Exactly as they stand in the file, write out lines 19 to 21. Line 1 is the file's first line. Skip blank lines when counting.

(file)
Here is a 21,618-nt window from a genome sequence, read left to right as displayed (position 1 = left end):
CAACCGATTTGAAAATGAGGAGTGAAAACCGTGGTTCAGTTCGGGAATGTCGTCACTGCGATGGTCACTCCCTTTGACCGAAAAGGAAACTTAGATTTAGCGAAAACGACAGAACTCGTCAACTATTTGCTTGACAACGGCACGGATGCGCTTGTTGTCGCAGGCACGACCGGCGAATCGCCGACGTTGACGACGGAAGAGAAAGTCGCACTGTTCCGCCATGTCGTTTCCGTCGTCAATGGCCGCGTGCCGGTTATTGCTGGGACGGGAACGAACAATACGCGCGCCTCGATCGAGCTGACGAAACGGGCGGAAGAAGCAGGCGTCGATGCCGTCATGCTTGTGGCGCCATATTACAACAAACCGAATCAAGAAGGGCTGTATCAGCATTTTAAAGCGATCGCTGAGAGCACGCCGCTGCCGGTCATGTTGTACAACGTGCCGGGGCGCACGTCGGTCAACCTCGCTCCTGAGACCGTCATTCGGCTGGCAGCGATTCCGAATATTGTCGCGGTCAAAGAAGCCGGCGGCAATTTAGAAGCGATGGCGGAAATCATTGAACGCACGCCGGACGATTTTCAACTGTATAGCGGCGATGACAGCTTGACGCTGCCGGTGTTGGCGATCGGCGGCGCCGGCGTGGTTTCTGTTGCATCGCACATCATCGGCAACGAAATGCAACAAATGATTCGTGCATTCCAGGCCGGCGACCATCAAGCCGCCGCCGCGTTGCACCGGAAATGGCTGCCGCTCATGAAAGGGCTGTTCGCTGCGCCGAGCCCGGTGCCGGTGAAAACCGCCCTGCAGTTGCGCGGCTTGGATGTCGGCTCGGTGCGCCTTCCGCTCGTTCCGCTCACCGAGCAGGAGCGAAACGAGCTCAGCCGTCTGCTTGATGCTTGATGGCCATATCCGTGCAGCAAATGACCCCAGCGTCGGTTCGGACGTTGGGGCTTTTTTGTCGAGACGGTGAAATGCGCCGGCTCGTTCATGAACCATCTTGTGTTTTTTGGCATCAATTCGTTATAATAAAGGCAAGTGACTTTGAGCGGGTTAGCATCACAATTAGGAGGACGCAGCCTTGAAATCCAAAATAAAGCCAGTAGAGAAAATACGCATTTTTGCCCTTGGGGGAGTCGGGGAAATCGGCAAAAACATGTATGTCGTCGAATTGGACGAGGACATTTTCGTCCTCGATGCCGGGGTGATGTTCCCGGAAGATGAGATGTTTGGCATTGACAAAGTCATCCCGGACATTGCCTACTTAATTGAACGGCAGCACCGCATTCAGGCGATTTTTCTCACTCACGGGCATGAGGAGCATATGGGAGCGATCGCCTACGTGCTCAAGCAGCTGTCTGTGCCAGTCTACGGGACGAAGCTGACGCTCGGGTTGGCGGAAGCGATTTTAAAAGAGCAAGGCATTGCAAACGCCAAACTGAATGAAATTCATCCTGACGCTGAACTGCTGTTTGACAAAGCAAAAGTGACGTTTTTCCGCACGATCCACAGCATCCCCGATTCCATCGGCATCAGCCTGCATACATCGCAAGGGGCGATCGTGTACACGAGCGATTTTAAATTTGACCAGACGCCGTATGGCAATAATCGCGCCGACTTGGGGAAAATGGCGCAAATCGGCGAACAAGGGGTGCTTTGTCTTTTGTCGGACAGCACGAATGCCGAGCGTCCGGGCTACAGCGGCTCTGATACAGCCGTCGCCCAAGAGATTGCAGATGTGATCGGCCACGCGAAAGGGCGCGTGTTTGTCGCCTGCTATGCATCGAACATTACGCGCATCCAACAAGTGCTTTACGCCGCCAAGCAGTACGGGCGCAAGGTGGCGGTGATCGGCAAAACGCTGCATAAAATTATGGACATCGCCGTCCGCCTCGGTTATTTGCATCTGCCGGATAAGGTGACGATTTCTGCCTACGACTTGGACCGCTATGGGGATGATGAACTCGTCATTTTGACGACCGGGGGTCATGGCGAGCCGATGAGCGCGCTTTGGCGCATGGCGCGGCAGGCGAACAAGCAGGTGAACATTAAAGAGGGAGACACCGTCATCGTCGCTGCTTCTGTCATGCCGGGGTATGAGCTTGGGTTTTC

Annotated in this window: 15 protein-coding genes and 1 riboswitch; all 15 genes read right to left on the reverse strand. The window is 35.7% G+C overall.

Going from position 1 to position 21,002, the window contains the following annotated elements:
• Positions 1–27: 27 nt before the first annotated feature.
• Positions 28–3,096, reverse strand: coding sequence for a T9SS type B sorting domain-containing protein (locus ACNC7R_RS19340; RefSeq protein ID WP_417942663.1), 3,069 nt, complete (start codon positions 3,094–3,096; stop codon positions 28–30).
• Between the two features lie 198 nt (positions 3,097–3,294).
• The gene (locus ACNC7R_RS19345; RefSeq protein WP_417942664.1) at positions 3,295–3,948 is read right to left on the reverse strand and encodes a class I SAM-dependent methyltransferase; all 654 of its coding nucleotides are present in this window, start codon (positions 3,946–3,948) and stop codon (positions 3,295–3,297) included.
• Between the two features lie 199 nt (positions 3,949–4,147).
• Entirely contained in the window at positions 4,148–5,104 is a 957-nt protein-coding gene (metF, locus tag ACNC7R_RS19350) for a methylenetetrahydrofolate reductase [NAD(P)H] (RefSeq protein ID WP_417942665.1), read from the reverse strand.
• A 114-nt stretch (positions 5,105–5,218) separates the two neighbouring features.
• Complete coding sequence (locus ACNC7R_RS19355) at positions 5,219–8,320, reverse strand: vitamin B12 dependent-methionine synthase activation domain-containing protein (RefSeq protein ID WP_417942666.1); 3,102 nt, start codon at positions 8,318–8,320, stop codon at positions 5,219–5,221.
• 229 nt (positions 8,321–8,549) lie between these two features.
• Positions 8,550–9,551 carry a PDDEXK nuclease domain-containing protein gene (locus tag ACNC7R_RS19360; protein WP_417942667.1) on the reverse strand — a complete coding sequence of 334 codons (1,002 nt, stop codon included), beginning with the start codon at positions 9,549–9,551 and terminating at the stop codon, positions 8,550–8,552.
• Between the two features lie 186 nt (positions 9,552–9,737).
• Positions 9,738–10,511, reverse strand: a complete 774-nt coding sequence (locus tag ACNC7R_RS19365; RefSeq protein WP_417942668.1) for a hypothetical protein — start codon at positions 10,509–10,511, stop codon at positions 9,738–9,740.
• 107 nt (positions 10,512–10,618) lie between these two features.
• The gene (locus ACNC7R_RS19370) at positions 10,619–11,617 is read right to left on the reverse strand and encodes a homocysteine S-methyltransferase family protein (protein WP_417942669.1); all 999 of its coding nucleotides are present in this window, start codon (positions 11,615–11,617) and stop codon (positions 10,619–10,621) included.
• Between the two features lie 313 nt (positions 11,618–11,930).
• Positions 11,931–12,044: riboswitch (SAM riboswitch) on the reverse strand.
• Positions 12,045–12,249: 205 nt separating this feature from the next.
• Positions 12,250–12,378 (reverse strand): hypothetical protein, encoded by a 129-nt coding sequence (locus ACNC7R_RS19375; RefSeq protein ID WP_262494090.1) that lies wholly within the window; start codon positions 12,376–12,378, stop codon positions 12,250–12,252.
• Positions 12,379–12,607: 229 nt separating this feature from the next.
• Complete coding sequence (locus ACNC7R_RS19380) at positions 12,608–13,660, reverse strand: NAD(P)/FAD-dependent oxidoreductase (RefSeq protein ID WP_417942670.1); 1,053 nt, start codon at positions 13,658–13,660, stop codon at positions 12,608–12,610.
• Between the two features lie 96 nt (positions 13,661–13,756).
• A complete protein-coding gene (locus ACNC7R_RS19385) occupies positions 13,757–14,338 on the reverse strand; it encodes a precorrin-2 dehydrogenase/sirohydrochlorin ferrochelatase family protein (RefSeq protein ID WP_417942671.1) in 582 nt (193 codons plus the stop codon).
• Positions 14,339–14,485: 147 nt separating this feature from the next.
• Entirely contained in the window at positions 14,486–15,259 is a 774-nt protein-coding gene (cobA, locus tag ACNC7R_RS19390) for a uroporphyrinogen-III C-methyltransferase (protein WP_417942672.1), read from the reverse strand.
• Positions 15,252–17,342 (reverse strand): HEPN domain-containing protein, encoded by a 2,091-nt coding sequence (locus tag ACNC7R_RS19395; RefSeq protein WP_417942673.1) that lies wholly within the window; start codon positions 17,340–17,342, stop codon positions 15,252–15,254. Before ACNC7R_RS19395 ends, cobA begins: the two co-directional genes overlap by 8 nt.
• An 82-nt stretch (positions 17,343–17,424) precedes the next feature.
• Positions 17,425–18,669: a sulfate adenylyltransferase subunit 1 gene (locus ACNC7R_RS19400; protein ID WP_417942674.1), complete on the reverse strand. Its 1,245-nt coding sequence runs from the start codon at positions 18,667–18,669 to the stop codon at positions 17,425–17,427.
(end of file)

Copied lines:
• Between the two features lie 313 nt (positions 11,618–11,930).
• Positions 11,931–12,044: riboswitch (SAM riboswitch) on the reverse strand.
• Positions 12,045–12,249: 205 nt separating this feature from the next.